Separation anxiety is a completely normal developmental milestone that typically shows up around the 6-month mark, although it really doesn’t peak until those early toddler months, around 12 to 18 months. And it is the worst.
Being a working mother, I had to leave him with family caregivers when he was 7 weeks (sniff) and then at a daycare when he was 5 months (deep breaths) and then at a new daycare/preschool setting when he turned 18 months. And although it was hardest for me when he was an infant, it was really the 18-month separation that was the hardest on him.
Whether you’re leaving your baby with a part-time babysitter every now and then, or you’re heading back to work soon, there are very specific DOs and DON’Ts I learned when it comes to handling separation anxiety. I learned all of these tricks from the phenomenal infant/toddler daycare teachers we had when my son was 18 months old, when every morning drop-off was like a torture experiment for my soul.
- Transition with short separations. It’s best to start out with a familiar face — a Grandma or an Aunt — and just leave for maybe 15 minutes. Work your way up to an hour. Even if your baby doesn’t cry or get upset, you’re teaching a very important lesson: mommy/daddy always comes back.
- Transition into introducing your new caregiver/daycare setting. If you’re using a babysitter, start off by having him/her over for lunch. Let them play together in another room in the house. Make your baby feel comfortable and familiar. If you’ll be using a daycare facility, on the other hand, ask about a transitional period. My son started out just playing there for an hour or so (with me), and then we’d slowly transition into me leaving for an hour, then a few hours, then eventually a full day. It won’t guarantee a tear-free goodbye, of course, but it monumentally helps. Our preschool now does home visits before the first day, which helps them get to know each other on familiar turf.
- Leave a comfort object. When Noah was an infant, I used to leave him one of my previously worn shirts that smelled like me to cuddle with during naps. Or, of course, a precious lovie that feels like home. We also left family pictures with his daycare, which I think helped a lot.
- Talk about what’s happening, and read books that reassure your baby that you’ll always come back. Here are 7 books that help ease separation anxiety. On the way over to school every morning, we’d talk about what was going to happen in specific detail — how we’d put his backpack away, go to the texture table, give hugs, etc. — so that he was prepared ahead of time.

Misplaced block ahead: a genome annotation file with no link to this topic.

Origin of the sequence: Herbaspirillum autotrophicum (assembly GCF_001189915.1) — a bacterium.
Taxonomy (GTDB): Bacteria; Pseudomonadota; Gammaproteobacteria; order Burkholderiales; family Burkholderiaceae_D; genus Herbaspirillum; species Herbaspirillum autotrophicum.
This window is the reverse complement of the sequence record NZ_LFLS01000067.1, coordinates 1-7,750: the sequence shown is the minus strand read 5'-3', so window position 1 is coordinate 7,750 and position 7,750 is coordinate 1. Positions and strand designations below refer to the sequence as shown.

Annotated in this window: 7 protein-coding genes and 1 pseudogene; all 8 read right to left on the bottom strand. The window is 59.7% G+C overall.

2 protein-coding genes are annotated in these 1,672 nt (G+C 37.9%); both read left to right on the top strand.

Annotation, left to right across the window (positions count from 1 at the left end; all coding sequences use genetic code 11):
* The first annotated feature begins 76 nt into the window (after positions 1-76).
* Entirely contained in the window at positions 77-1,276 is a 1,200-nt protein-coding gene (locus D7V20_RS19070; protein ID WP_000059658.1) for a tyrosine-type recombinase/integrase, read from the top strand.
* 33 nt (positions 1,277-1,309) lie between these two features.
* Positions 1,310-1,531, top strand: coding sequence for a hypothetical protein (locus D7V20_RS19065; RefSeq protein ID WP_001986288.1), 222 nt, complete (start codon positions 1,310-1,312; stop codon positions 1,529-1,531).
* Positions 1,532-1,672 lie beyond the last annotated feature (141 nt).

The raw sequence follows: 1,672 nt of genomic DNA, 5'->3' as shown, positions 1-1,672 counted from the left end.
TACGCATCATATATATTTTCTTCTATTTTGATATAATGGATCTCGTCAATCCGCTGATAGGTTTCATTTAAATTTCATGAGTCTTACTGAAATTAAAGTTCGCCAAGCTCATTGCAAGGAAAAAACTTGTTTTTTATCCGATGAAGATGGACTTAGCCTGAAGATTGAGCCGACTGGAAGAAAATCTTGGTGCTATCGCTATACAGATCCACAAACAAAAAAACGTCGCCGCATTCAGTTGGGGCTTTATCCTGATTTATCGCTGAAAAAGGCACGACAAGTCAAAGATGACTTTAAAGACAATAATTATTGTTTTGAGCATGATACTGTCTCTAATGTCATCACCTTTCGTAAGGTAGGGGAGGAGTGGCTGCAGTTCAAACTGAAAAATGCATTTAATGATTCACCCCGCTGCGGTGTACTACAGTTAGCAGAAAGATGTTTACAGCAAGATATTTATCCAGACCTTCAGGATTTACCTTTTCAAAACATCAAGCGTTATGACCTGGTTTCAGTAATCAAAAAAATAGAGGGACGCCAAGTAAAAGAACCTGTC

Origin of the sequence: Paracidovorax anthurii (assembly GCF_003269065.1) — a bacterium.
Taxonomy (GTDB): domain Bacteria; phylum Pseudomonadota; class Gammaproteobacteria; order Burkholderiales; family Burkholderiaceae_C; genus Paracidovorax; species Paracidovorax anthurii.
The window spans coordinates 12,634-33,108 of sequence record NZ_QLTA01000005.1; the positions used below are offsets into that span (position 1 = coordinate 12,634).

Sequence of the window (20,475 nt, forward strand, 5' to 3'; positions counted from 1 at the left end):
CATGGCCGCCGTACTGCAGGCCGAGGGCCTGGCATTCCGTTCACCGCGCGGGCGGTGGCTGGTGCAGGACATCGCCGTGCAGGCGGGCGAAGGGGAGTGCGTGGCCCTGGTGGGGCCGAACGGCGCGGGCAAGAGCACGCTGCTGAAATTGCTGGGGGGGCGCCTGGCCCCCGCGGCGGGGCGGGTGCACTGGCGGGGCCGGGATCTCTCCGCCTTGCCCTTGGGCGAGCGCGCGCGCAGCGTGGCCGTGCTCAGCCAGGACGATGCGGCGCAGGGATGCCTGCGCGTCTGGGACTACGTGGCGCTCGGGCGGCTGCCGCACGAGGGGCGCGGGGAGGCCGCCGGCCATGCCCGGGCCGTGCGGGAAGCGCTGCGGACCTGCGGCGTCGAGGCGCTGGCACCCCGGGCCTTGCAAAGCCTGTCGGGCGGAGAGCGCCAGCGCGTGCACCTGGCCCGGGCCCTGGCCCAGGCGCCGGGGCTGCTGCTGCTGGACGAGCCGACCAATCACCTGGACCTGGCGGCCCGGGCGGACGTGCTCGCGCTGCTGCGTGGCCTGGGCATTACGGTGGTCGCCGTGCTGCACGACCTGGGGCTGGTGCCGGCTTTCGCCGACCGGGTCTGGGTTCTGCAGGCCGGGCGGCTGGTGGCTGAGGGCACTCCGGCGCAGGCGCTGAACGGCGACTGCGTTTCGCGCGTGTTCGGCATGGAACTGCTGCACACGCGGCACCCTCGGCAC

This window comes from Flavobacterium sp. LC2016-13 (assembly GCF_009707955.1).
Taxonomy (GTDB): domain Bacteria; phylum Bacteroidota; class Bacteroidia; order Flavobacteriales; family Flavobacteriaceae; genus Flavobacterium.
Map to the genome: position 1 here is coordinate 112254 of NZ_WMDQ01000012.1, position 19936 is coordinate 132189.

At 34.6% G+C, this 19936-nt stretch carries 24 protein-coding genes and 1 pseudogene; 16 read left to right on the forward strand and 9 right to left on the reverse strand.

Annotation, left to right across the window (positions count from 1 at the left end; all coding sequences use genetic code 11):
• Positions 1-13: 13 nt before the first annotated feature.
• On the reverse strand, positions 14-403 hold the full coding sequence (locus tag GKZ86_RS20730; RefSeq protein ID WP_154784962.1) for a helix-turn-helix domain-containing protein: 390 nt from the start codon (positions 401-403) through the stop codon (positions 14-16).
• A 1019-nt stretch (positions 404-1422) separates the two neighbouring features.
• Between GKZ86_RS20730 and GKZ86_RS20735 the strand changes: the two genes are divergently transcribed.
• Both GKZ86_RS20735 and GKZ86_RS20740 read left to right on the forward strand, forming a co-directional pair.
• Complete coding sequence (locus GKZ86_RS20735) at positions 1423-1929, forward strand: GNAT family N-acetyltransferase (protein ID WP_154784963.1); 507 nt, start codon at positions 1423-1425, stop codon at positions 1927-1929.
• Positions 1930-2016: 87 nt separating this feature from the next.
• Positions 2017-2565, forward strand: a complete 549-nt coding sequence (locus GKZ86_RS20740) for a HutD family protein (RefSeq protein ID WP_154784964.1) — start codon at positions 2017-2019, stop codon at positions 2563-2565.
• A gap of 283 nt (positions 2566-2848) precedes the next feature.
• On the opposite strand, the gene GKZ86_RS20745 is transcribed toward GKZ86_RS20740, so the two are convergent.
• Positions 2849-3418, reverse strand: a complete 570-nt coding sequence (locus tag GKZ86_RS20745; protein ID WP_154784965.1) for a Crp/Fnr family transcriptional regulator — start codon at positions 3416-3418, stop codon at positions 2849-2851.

- Leave detailed instructions for your babysitter or daycare teacher about soothing techniques (if you know of any), and be sure to leave your contact number in case your baby is still feeling anxious and upset.
- Sneak out without saying goodbye. Don’t, don’t, don’t. It’s easier on you, yes, but every single childcare expert I’ve spoken to has been very firm about this rule. You’ll want to be clear and direct about what’s happening, considering your baby is sure to go into a panic if he looks up and you’re gone.
- Make the goodbye period a long production. You’re not going off to war, so don’t make it feel that way. Get your baby situated and engaged in something and then quickly give a hug and a kiss. Then leave. It’s not easy — none of this is easy — but it’s best for everyone.
- Make sad faces or (oh my god don’t) cry. Try and be cheery, even if you’re bawling on the inside. Your baby can pick up on everything, so you’ll want to give off a calm, easy-breezy vibe. You can collapse into a heap of tears in the car — we all do it. (Babble.com’s expert Heather Turgeon gives a good script for acknowledging your child’s obvious feelings, while also calming him or her down. You’ll want to be comforting, not dismissive.)
- Come back after saying goodbye. This just confuses your baby, because if you said goodbye and came back once (and twice and three times), why are you not coming back now? WHAT’S GOING ON? If you forgot your baby’s binkie or lunch or whatever, try and sneak it back in without being seen or heard. Odds are your baby has already calmed down, so seeing your face again will just re-start the cycle.
- Leave in a stressed-out rush because your baby picks up on all of that tension, too. Leave enough time to get your little one situated before scooting out the door.
Kids typically calm down by the time we pull out of the driveway, but if you get a call or an after-school report that it took a long time for him or her to stop crying, or that there was a lot of anxiety throughout the day, you might want to try transitioning in again more slowly — or possibly even finding a different childcare solution, if the problem doesn’t get better.
But it will get better. It always does. Now go discreetly dry your tears and put on a happy face.
See even more separation anxiety tips over at Babble.com.